If you are buying or selling bonds from a broker, buyer beware!

While there may be a small transaction fee, the broker will markup the price of the bond with a "commission". If you are hiring an investment firm to actively manage your bonds or to help you build a "bond ladder" (bonds with different maturities), the manager will "negotiate" with buyers and sellers of bonds to get competitive pricing. They don't charge a "commission" because they are typically paid a management fee. Consider a portfolio of individual bonds when the bond allocation is greater than $250,000.

Bonds are an integral part your investment portfolio. It is easy to discount or ignore them while the U.S. stock market has been mostly positive for the last seven years. Even though some bonds may be affected by short-term interest rate changes, a well-managed, globally diversified allocation to bonds can help you meet your long-term accumulation and income goals.

Please call the Raskin Planning Group at 617-728-7433 with questions. Peter Raskin is a registered representative of Lincoln Financial Advisors Corp. Securities offered through Lincoln Financial Advisors Corp., a broker-dealer (SIPC). Investment advisory services offered through Sagemark Consulting, a division of Lincoln Financial Advisors Corp., a registered investment advisor. Insurance offered through Lincoln affiliates and other fine companies. 125 Summer Street, Suite 1400, Boston, MA 02110 617.728.7444 Raskin Planning Group is not an affiliate of Lincoln Financial Advisors.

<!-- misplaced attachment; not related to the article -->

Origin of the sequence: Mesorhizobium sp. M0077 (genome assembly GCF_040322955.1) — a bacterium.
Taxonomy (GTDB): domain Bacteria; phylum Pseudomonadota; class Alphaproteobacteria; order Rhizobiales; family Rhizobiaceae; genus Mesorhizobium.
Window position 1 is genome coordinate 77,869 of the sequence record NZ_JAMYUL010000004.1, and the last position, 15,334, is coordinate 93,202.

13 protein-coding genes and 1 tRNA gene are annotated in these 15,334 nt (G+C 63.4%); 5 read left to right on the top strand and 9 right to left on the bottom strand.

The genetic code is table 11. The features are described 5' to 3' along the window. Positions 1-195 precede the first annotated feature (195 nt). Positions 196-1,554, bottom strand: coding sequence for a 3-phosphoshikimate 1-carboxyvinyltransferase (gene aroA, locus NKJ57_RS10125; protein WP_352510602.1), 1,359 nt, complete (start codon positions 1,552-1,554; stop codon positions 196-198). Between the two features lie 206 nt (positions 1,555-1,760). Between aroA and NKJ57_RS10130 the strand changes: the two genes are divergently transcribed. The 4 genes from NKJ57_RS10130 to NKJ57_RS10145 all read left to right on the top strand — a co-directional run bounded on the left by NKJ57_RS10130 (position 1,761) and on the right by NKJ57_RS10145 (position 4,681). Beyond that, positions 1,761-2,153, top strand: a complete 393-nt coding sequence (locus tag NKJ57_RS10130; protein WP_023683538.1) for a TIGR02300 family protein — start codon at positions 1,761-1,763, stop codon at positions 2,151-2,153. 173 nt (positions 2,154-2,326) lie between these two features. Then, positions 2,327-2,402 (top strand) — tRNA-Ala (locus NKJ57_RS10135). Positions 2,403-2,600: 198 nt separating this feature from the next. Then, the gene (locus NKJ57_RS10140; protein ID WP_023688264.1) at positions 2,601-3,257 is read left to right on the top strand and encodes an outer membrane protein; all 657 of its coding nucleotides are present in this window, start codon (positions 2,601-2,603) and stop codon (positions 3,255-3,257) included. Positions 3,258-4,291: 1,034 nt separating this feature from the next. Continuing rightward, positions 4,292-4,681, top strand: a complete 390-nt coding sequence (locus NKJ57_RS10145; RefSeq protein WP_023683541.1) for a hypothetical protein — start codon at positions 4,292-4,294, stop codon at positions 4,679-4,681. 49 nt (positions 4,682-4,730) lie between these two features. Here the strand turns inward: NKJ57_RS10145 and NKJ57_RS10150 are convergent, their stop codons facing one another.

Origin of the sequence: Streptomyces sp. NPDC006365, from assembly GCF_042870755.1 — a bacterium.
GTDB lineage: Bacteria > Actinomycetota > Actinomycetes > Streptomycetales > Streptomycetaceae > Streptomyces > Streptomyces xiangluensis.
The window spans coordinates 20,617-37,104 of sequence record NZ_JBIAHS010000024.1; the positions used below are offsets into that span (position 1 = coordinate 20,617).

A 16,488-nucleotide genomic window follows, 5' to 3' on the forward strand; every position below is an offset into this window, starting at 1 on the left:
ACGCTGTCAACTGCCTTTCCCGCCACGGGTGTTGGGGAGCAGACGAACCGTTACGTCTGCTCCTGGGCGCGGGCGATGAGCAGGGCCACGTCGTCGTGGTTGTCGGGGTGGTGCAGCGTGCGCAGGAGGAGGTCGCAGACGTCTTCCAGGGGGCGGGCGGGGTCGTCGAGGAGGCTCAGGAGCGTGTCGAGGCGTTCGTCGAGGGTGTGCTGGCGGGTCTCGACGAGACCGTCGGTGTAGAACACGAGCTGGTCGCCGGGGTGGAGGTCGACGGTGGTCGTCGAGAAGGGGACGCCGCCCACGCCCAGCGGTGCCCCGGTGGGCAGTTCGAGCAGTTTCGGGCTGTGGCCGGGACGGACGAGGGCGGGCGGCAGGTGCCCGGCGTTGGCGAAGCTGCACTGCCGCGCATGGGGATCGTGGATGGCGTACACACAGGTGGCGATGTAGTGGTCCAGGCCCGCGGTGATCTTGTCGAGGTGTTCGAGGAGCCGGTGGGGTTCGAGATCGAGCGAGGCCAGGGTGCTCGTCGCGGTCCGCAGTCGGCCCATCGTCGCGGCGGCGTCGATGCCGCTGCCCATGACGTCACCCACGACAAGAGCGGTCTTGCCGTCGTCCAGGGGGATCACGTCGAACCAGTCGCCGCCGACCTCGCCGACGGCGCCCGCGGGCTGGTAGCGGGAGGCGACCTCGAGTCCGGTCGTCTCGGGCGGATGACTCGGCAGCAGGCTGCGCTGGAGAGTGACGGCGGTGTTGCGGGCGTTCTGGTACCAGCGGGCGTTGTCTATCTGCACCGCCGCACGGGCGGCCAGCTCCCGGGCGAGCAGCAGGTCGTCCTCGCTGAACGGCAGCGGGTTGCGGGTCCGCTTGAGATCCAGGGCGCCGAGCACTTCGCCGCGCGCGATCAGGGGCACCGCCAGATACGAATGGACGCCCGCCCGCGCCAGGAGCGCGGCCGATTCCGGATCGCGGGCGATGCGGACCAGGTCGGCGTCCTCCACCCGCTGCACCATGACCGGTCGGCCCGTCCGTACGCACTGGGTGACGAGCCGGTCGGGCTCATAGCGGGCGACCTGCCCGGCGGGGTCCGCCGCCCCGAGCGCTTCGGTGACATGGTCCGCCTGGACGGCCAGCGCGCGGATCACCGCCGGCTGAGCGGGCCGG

Trading bonds may not be suitable for all investors. Although bonds are often thought to be conservative investments, there are numerous s risk s involved i n bond trading. If you are uncomfortable with any of the risks involved, you should not trade bonds. There is a credit risk involved with trading bonds. When you purchase a corporate bond, you are lending money to a company. There is always the risk that the issuer will go bankrupt. If this happens, you will not receive your investment back. This is a risk of which you must be aware. Credit risk is figured into the pricing of bonds. There is a prepayment risk involved. Prepayment risk involves the scenario where an issuer “calls” a bond. If this happens, your investment will be paid back early. Certain bonds are callable and others are not, and this information is detailed in the prospectus. If a bond is callable, the prospectus will detail a “yield-to-call” figure. Corporations may call their bonds when interest rates fall below current bond rates. A “put” provision allows a bondholder to redeem a bond at par value before it matures. Investors may do this when interest rates are rising and they can get higher rates elsewhere. The issuer will assign specific dates to take advantage of a put provision. Prepayment risk is figured into the pricing of bonds. There is a significant inflation risk when trading bonds. Inflation risk is the risk that the rate of the yield to call or maturity of the bond will not provide a positive return over the rate of inflation for the period of the investment. In other words, if the rate of inflation for the period of an investment is six percent and the yield to maturity of a bond is four percent, you will receive more money in interest and principal than you invested, but the value of that money returned is actually less than what was originally invested in the bond. As the inflation rate rises, so do interest rates. Although the yield on the bond increases, the price of the actual bond decreases. This is a risk of which you must be aware. There is an interest rate risk associated with bonds. Changes in interest rates during the term of any bond may affect the market value of the bond prior to call or the maturity date.